Jeremy Greenstock, United Kingdom's ambassador to the UN for five years beginning in 1998, witnessed military actions becoming unpopular and in many ways ineffective in a modern legitimacy-oriented world. Neither did he see words work with hard regimes. He had pondered what else could be in between these and an act of necessity. A divided international community remains undecided to figure this out over Ethiopia`s regrettable but avoidable debacle.
No less expected these days from the international community is the barrage of statements over some incident or another. Atrocities are a dime a dozen these days, as are strongly worded condemnations from the US, the EU or the UN of the perpetrators and the conduct of one or the other side in the war whose scope and nature is changing by the day.
It has been a year of this, and evidently, this form of engagement is not making any significant difference. Sanctions do not make a dent when both sides believe that they are locked in an existential struggle for survival. Each side believes in its rectitude and is convinced that in the end, it will prevail. History will be the better judge on both counts.
Neither are the parties in the war shamed for inaugurating horror upon millions of innocent people and destroying the future of subsequent generations. Their respective supporters have the audacity, if not surprisingly effective talent, of justifying the excess of their side, using that of the opponent as a motivation for continuing the conflict.
In the face of this, it would have been a stretch to imagine the international community could help in any significant way.
A society unable to look after itself is unlikely to be helped by outsiders. The whole debacle in Afghanistan is a testament that state-craft cannot be imported by an outside power, even if billions of dollars in annual aid are poured into the country, as long as an elite bargain has not been brought about between domestic contending forces.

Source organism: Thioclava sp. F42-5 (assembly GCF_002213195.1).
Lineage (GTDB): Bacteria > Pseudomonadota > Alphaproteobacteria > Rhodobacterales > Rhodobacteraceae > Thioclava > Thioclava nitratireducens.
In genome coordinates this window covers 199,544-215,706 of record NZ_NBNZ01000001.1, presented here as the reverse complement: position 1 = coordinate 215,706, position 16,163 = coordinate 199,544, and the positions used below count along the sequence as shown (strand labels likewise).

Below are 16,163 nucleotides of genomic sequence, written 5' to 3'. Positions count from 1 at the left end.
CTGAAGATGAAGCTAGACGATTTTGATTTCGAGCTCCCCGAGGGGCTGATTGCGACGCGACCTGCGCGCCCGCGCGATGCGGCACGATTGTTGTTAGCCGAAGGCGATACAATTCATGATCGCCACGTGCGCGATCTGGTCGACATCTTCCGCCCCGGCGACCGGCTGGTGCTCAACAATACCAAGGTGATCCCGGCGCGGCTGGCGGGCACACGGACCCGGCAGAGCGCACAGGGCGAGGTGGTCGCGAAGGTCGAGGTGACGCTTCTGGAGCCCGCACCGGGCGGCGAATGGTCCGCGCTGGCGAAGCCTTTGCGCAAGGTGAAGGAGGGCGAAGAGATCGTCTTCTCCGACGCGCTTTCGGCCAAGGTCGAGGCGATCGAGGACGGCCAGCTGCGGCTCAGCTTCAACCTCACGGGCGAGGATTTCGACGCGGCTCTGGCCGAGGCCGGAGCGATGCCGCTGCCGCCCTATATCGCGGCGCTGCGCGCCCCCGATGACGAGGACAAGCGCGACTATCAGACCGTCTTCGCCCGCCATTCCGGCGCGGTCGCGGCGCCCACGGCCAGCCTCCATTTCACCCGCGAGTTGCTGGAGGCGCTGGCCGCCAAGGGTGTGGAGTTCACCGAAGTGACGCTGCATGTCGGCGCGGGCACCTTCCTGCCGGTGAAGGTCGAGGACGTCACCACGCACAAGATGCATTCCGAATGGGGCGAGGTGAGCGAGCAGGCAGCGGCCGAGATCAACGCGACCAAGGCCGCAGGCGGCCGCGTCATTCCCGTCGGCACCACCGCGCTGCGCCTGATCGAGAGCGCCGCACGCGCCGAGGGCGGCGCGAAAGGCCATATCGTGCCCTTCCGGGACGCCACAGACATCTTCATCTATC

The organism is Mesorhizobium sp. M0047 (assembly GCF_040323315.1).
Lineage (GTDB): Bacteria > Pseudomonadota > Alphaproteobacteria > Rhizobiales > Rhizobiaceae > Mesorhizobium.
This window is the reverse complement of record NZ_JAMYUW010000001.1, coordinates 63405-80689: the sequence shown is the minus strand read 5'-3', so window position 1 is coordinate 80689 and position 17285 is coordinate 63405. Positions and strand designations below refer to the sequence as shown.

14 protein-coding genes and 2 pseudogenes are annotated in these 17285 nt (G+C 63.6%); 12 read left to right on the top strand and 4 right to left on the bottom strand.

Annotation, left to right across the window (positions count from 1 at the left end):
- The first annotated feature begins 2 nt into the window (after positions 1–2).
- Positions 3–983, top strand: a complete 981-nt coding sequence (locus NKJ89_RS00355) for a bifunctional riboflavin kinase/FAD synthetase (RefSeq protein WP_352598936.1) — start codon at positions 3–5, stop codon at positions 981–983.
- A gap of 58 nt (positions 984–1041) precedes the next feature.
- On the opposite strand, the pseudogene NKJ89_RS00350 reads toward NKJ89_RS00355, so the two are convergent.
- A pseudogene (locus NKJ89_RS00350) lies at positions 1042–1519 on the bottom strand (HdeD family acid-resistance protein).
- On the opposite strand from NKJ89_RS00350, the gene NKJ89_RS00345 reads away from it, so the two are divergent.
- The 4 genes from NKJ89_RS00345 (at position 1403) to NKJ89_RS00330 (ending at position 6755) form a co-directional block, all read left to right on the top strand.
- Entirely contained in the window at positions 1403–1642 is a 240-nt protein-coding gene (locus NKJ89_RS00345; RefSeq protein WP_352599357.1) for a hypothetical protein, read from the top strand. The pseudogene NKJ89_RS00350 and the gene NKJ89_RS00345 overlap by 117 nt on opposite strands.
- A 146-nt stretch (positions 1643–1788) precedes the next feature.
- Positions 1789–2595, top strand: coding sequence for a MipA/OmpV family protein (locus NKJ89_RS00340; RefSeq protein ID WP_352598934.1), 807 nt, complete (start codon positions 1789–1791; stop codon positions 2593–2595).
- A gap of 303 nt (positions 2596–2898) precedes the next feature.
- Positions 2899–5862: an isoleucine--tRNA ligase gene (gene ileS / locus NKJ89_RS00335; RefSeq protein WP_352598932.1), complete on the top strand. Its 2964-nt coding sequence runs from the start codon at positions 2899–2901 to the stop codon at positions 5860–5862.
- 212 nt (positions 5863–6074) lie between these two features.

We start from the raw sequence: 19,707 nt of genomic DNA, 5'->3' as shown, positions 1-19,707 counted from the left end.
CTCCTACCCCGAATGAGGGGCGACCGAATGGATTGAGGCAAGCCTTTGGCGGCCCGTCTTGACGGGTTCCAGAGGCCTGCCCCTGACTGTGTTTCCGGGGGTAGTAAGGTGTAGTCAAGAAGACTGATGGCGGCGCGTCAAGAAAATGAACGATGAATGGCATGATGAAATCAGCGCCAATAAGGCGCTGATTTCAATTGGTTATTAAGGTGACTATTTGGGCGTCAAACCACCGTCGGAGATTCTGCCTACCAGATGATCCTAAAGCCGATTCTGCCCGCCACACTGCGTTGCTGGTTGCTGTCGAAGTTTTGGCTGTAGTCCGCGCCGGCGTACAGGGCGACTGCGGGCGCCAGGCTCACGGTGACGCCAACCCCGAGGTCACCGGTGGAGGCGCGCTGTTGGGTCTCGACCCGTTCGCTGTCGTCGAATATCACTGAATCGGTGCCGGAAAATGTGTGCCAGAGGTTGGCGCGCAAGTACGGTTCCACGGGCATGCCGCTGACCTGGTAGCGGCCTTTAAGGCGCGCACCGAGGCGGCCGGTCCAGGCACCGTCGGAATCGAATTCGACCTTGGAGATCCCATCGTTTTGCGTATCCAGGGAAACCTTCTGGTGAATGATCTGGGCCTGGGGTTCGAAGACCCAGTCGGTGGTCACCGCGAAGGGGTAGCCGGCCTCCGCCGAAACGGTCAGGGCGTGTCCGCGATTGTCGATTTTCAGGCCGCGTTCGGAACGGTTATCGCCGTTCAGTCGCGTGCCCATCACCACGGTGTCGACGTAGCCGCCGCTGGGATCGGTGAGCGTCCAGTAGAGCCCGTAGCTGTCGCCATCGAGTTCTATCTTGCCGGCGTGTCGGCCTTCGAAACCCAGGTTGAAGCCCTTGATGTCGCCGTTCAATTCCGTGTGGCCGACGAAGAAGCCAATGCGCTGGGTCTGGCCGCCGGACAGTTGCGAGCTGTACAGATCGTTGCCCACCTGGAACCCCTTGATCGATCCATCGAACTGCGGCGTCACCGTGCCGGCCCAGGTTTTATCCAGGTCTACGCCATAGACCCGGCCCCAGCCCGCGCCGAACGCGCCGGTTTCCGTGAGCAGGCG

This is not to argue that the international community has been entirely useless, even as divided as it may be within the Security Council. There has been much to heed for leaders in the constant call for a political resolution to the conflict. The untold suffering of civilians has deservedly been highlighted as the need to cease hostilities and the withdrawal of foreign forces. No less pertinent has been for unfettered access to humanitarian assistance and the accountability of those that have committed atrocities.
Despite several futile statements, the major global consensus must be that the war in Ethiopia is a conflict inherently political in nature. It morphed into a war precisely because non of the parties in the conflict had the foresight nor the capacity to identify vanity and folly are terrible substitutes for political tolerance.
There is thus much to commend in the international community to insist that there could be no military solution but a negotiated peace – as opposed to one imposed by whoever is momentarily victorious.
A Security Council that acts with unity of purpose would have had more authority and legitimacy in helping Ethiopia move towards peace. Robbed of that, there is no comprehensive plan that will not be subverted by one power or another in bilateral engagements with those at the helm of the Ethiopian state. It is, in the end, up to the elites and their gospellers to find a path out of the war they started.
The best way to help this process is not through disengagement, however.
The way the leaders behave may be frustrating, but they have the fate of millions of people in their hands. Diplomatic isolation serves only a narrow purpose for a war this complex. Rarely is it a good idea for any force to be made desperate and forced into a corner - it reacts in a destructive manner that is hard to contain. It can only produce one more pariah state in the list of several. To lose faith in the majority caught up in the war would be to rob them of hope.
PUBLISHED ON Sep 04,2021 [ VOL 22 , NO 1114]